Motivation is one of those mysterious and elusive things, guiding human behavior on all levels. Today, it’s one of the most essential behavioral traits that a good employee can have, because it not only affects the success of a company, but it affects the atmosphere at the workplace. In the early part of the 20th century, when psychology was becoming a scientific field considered worthy of study and attention, some of the great theories of motivation were set down on paper. Maslow and Skinner, in particular, had very thorough ideas on motivation, based on their own practices and observations of human behavior. These theories are still very applicable today, and can help people understand how business employees get motivated.
In terms of Skinner‘s notions, the spectrum of human behavior could be seen in light of reward and punishment. Doing something that has a negative reaction will curb the behavior for doing the action. If an action has positive results, then this behavior is likely to be repeated. Although there are few business models that base themselves on this system, there are some elemental truths here, where employees respond to rewards, and these could be anything from verbal praise, to a raise or a promotion. The motivation here, then, would be in seeking the reward, and doing the actions necessary to get there.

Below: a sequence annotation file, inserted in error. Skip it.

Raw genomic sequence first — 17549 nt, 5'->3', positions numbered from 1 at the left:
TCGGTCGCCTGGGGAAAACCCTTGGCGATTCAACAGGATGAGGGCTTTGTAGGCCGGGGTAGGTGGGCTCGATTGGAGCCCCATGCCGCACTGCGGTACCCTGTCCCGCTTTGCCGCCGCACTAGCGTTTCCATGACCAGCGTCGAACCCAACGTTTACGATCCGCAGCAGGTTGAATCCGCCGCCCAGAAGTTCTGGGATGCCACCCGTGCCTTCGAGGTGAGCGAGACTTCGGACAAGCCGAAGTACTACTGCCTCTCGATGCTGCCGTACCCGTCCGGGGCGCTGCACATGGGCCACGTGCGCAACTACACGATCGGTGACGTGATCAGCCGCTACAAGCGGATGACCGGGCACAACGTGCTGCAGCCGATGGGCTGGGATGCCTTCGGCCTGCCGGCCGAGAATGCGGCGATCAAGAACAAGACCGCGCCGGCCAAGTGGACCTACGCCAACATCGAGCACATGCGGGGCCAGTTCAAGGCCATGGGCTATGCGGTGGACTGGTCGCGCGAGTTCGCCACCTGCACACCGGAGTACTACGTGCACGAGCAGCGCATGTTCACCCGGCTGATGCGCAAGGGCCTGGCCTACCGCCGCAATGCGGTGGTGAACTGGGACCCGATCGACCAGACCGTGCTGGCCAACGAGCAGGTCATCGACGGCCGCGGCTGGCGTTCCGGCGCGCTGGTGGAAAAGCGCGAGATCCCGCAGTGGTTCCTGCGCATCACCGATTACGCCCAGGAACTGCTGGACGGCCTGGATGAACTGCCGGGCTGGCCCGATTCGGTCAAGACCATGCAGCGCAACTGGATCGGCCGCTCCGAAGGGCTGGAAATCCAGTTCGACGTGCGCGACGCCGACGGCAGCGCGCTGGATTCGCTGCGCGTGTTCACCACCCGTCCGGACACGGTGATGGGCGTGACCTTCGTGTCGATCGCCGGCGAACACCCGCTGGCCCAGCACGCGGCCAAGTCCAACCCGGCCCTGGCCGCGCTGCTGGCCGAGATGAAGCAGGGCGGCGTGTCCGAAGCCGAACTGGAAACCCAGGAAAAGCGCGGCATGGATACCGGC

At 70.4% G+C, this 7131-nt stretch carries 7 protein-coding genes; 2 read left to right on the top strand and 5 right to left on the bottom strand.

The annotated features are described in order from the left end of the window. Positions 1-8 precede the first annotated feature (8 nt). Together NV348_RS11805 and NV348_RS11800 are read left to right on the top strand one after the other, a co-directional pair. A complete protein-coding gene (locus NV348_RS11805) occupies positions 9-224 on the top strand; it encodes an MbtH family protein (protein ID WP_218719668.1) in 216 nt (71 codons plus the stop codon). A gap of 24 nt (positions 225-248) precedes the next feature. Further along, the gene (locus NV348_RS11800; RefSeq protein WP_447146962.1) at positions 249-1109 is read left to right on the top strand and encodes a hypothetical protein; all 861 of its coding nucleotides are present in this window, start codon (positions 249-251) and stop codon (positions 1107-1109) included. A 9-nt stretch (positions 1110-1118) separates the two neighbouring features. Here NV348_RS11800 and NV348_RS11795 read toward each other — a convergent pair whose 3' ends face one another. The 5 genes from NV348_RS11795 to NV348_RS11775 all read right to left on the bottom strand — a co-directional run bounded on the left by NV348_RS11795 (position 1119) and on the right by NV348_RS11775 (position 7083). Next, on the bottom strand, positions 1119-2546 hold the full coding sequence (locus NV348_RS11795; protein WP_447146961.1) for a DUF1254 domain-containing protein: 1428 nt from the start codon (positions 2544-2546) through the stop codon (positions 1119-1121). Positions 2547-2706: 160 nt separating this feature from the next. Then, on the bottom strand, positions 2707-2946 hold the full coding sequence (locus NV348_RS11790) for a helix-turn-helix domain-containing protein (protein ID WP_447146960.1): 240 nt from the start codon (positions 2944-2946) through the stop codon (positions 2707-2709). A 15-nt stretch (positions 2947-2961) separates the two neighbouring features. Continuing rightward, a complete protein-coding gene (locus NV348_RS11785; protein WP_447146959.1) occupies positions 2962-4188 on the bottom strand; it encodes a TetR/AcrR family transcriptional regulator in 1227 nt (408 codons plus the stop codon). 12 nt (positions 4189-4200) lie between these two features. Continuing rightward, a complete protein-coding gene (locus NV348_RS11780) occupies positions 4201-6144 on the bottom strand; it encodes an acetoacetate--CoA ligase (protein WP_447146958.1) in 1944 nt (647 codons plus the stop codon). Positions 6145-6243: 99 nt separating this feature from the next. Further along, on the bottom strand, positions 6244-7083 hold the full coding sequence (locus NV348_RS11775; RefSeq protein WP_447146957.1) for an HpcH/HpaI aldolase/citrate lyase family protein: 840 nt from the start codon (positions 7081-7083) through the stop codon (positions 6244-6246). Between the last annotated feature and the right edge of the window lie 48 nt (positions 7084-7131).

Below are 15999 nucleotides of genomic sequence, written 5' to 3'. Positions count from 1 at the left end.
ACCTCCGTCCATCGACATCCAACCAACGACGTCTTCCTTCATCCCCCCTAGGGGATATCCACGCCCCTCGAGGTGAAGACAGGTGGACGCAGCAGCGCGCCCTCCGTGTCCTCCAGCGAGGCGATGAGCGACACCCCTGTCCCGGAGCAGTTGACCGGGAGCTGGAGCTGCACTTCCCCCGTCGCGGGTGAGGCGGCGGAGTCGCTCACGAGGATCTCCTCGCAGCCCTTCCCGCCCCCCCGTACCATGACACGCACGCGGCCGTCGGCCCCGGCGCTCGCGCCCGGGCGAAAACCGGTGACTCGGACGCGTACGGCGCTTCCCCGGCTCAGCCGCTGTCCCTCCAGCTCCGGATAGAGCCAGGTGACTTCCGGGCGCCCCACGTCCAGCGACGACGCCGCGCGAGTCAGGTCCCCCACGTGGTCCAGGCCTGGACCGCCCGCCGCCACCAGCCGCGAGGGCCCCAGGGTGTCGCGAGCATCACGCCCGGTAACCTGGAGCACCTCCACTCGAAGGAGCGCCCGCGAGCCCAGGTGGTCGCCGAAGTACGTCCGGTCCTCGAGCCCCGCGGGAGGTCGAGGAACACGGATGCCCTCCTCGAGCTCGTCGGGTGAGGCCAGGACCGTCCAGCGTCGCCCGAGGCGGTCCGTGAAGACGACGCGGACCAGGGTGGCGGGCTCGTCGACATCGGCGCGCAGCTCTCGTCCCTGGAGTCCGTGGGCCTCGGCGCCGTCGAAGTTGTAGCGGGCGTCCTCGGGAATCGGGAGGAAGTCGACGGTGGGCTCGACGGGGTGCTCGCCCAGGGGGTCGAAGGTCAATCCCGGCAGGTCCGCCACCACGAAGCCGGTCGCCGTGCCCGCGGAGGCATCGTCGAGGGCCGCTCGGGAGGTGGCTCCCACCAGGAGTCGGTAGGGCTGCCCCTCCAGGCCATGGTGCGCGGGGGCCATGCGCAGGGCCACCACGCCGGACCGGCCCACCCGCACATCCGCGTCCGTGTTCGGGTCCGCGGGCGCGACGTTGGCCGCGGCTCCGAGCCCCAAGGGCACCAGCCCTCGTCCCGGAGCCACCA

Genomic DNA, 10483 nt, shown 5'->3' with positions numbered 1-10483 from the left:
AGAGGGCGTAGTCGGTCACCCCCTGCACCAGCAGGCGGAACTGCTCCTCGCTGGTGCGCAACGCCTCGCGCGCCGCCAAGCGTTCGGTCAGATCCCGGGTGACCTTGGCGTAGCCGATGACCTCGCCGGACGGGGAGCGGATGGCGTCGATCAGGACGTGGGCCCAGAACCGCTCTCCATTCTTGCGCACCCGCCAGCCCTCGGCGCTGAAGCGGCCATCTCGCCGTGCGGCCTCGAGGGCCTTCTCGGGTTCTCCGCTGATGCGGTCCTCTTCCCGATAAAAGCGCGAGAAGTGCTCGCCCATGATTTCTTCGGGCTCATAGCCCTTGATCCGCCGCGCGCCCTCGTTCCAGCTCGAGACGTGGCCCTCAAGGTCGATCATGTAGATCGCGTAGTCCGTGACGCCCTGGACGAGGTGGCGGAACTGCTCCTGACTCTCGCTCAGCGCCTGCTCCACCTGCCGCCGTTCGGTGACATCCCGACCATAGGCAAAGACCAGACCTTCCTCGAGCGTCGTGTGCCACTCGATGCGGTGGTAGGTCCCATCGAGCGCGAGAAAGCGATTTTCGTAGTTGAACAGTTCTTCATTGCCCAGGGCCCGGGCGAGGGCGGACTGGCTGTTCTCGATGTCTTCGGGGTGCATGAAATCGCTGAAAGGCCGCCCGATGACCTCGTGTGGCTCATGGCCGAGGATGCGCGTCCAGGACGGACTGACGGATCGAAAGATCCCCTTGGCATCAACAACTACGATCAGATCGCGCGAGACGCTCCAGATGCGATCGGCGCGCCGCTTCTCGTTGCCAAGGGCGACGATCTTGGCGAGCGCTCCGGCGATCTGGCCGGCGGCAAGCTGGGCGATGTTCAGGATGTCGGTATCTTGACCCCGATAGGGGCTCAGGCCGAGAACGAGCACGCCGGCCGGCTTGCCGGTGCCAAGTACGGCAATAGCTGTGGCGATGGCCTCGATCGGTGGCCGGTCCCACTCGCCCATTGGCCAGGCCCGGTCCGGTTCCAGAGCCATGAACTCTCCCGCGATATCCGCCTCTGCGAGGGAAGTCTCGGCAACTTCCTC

However, when it comes to business training, and organizational procedures in general, it seems as though Maslow’s theories are much more useful, and can also be effective. Based on the hierarchy of needs, people are motivated by a multiple complex of issues. It begins with satisfying the basic need for food and shelter, and at the peak, there is a need to actualize the self. In business, self-actualization is actually a very high motivator. People tend to stay in work that’s interesting, because it is engaging in itself, and it also helps them to move forward in their own journey of discovery.
Understanding these key elements of human behavior can help the flow at a workplace, motivating people to do interesting work, and investing in the moment for all of its possibilities.